In the département of the Meuse (Lorraine), lovers of history and culture will be able to explore its Gallo-Roman city of "Nasium, town of the Leuques" from a variety of angles: museums, shows, virtual exhibitions...
The origins of the Nasium archaeological site
The Gallo-Roman town of Nasium was created at the end of the third century BC below the oppidum of Boviolles, by the confluence of the Ornain and the Barboure. At its largest, the agglomeration boasted a significant collection of monuments and was to cover an area of 120 hectares, making this Lorraine's major ancient town, along with Metz. In the 2nd century BC, the geographer Ptolemy dubbed Nasium "town of the Leuques".
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Rural walking tour around the fringes of the Ornain and the Barboure, the site of Nasium is one of the most important archaeological sites of the North-East of Gaul
, 75% of it still teeming with fossilised remains covering 200 hectares of the three present-day communes of Naix-aux-Forges, Saint-Amand-sur-Ornain and Boviolles.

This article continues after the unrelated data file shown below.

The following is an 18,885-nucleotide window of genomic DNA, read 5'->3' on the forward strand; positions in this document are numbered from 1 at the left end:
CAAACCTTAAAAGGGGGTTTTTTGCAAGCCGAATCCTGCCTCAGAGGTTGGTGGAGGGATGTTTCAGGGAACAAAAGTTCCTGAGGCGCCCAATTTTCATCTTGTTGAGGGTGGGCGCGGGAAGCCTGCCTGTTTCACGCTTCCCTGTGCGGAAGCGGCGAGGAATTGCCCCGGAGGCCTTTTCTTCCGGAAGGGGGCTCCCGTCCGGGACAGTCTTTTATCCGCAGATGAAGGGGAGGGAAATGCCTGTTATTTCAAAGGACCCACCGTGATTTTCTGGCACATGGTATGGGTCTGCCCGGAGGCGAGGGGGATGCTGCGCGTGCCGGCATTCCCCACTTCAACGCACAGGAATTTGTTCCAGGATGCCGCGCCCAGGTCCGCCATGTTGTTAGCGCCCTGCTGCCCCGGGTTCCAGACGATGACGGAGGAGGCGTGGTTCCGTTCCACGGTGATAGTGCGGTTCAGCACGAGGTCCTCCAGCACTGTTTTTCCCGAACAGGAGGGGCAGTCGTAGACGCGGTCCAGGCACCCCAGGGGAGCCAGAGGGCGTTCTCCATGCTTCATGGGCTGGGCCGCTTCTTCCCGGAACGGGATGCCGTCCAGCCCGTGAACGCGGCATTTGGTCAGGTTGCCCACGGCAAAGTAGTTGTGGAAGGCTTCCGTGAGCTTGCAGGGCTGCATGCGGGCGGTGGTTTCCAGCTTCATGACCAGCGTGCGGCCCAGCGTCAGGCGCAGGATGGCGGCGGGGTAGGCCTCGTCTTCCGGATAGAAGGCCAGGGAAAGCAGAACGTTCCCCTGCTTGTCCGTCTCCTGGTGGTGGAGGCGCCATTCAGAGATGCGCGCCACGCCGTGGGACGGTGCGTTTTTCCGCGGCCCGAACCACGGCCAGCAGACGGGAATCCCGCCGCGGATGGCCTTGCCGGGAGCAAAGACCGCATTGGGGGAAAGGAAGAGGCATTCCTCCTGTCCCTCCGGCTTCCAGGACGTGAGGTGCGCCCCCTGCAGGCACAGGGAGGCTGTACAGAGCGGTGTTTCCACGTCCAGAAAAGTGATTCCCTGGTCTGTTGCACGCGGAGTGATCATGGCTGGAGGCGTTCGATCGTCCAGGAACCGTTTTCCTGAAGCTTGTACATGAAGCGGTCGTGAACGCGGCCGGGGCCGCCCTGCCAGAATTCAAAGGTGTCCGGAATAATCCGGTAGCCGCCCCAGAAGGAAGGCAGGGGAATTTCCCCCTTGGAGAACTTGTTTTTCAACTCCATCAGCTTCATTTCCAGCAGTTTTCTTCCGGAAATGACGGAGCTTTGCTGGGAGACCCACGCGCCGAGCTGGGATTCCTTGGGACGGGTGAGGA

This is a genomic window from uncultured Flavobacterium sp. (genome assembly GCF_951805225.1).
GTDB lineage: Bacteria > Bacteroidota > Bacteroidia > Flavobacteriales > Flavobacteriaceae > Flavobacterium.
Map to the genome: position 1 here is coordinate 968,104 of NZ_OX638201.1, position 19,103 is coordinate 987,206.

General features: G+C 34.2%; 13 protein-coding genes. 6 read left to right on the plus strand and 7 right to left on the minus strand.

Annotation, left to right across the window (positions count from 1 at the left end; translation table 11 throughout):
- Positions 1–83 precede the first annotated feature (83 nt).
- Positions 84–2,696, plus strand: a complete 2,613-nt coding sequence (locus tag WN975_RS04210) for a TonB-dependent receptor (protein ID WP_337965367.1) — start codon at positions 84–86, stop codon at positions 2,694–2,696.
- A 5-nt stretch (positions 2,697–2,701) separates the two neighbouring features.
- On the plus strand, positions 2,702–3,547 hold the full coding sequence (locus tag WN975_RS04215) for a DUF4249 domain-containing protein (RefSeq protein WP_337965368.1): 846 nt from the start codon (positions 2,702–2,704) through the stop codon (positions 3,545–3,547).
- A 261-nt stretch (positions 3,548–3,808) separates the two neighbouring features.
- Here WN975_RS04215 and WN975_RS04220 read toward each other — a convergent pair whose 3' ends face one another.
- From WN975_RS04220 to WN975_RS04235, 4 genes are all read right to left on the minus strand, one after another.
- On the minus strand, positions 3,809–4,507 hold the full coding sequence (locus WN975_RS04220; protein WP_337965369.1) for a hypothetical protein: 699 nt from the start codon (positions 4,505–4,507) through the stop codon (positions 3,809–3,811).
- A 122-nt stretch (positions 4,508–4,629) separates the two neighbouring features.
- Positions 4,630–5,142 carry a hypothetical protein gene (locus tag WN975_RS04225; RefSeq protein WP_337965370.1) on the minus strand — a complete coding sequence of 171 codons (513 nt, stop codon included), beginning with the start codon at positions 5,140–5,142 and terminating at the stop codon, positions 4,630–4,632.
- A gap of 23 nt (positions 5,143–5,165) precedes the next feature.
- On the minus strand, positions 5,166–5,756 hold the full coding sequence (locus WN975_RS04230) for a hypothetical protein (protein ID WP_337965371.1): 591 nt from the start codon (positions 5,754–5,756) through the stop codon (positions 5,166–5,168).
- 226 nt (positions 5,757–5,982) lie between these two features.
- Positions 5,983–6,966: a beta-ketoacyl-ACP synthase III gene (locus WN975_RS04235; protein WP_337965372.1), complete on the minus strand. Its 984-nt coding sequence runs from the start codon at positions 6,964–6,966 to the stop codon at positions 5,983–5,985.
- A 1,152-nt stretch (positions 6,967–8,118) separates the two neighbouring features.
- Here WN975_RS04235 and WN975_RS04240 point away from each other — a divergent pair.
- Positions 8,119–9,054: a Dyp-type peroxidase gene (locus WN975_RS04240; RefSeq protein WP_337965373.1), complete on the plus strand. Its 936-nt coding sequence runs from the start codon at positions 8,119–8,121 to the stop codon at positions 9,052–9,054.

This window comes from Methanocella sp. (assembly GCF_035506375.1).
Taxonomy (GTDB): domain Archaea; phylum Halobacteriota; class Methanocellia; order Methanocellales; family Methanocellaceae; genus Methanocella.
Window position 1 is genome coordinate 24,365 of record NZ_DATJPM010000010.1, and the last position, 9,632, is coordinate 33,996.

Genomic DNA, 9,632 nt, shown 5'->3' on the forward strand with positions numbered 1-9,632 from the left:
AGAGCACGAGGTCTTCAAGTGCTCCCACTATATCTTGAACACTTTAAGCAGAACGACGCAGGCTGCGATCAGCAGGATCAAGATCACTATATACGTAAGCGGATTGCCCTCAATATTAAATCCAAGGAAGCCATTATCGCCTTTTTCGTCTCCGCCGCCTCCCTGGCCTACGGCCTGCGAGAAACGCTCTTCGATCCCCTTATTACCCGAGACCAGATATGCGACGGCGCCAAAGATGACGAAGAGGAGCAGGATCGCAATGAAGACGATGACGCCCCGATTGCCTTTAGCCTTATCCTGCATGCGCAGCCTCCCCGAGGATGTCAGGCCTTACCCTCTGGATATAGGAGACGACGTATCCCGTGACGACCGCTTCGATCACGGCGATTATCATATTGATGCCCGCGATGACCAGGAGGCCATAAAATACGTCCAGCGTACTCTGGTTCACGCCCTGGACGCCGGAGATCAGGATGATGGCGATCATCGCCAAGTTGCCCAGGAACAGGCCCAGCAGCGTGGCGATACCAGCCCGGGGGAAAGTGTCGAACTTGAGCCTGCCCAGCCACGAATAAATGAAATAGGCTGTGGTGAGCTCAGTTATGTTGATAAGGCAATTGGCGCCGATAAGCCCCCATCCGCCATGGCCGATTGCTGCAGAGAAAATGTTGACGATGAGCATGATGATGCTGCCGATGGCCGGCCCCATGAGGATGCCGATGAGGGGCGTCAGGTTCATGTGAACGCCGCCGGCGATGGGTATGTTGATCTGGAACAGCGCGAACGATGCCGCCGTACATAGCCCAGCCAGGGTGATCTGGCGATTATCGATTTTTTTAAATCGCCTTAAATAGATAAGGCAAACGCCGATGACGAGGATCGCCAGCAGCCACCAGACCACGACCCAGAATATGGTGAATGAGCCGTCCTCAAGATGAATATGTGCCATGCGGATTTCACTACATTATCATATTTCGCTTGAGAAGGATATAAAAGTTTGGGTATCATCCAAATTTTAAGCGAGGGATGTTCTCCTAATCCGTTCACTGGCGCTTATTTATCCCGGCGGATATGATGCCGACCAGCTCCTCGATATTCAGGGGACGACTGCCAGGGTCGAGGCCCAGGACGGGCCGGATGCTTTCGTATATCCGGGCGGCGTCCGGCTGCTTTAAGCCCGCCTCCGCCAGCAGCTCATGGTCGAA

Exploring the Nasium site
Historic reconstitution of the ancient town of Nasium
A major international historical-reconstruction event is organised each year on the site of the ancient town of Nasium, near the Oppidum de Boviolles. Over 200 walk-on actors from specialised troupes will illustrate Gaulish and Roman skills and prowess through demonstrations of crafts and trades, and military and battle manoeuvres.
Visit the Nasium website.
Entirely remodelled, the archaeology section includes collections mainly from Naix-aux-Forges (the former Nasium, an important Leuques city) and from Bar-le-Duc.
A virtual exhibition on the Nasium archaeological work carried out between the 16th century and the end of the 20th century. A CD-ROM was created for the commemoration of the double bicentenary of the city of Nasium (1604-2004) and published online on the website of the Conseil Général de la Meuse.
Nasium benefits from a research programme
A research programme on the oppidum and the agglomeration of Nasium has been running since 2004. Linked to a development project, this research was instigated by the Conseil Général de la Meuse with financial backing from the ministry of culture, and scientific collaboration from the CNRS (French national centre for scientific research), the university of Nancy 2 and the university of Dijon.
Another archaeological site to see in the region
The site of Grand in the Vosges: amphitheatre, mosaic...